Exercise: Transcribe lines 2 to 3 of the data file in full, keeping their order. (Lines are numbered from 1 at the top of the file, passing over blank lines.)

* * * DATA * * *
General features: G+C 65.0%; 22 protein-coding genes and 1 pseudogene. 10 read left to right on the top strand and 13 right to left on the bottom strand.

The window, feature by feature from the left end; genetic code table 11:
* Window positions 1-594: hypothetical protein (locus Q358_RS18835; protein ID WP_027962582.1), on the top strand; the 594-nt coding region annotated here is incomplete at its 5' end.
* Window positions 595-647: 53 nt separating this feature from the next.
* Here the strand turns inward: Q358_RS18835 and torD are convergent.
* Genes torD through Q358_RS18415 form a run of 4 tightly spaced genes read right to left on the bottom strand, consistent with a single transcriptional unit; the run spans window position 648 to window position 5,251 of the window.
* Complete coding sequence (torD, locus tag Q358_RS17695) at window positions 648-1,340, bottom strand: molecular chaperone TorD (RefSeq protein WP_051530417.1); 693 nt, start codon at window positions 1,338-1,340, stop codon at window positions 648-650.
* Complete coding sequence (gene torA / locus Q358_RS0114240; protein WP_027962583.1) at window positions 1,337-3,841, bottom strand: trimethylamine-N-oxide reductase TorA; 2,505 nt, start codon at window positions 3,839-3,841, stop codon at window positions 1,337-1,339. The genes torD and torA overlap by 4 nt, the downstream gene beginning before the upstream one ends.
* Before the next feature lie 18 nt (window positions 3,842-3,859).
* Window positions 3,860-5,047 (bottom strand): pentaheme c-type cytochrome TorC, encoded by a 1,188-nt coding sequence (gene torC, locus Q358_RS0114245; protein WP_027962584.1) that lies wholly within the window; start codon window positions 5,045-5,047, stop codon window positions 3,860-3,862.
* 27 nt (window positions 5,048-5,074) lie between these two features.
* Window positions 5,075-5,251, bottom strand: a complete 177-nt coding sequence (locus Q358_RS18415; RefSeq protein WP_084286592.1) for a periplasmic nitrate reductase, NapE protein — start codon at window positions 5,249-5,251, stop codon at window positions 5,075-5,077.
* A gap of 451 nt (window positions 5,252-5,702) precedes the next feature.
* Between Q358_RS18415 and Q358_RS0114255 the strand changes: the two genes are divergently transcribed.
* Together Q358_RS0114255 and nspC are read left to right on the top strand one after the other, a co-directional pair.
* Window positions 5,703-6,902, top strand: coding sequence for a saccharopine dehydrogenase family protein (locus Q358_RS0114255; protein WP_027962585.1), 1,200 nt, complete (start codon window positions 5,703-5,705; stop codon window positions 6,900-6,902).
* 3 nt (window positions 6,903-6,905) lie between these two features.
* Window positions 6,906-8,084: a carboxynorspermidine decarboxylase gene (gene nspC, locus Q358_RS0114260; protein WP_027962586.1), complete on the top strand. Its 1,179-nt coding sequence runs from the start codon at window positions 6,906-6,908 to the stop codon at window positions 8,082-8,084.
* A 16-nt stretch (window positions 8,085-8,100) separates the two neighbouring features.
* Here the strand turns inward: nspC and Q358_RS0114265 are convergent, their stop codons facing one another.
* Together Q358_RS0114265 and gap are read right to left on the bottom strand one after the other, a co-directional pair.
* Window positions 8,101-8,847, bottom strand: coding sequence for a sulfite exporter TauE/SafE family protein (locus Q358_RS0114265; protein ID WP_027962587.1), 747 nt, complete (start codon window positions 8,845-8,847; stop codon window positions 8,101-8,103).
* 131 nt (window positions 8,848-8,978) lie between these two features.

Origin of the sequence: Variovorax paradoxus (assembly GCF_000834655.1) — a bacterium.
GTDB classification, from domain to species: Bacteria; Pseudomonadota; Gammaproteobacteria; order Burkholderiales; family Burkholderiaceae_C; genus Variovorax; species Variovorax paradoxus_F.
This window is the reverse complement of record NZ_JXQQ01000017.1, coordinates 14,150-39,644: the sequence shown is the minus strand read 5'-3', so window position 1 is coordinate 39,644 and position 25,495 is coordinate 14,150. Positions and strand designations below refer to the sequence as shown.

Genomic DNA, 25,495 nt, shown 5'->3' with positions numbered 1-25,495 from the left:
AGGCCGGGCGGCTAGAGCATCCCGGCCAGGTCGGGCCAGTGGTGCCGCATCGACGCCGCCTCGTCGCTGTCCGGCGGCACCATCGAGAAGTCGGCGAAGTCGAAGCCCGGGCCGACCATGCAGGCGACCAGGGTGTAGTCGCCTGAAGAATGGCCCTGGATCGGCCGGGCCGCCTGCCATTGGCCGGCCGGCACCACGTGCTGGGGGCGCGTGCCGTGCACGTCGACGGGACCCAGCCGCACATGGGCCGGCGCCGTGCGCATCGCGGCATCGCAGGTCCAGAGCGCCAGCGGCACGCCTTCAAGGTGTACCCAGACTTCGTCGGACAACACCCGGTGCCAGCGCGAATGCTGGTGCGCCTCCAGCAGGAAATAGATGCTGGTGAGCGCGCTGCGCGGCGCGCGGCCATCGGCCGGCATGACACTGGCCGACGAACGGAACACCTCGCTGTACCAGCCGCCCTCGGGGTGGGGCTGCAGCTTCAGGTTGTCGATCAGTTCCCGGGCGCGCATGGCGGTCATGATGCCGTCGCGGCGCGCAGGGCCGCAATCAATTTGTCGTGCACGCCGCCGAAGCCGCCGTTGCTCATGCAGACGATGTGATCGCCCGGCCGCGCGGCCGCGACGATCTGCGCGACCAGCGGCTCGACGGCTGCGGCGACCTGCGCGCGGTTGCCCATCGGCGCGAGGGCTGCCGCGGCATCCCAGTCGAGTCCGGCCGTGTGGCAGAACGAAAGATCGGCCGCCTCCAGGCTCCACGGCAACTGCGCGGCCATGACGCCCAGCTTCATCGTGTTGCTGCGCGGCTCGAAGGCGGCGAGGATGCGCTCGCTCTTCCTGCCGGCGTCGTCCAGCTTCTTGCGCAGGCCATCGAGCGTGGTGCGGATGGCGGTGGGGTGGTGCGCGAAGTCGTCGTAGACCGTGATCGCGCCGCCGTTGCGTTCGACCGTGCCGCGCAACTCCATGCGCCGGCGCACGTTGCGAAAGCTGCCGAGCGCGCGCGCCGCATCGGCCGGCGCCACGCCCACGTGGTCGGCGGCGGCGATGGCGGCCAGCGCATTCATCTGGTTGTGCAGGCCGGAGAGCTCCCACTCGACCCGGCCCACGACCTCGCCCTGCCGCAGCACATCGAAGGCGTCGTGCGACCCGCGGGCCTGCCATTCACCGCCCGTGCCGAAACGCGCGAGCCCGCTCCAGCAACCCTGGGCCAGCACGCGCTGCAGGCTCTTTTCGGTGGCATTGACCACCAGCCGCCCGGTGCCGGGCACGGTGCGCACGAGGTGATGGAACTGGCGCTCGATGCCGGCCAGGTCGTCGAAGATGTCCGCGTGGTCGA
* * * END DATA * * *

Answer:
The window, feature by feature from the left end; genetic code table 11:
* Window positions 1-594: hypothetical protein (locus Q358_RS18835; protein ID WP_027962582.1), on the top strand; the 594-nt coding region annotated here is incomplete at its 5' end.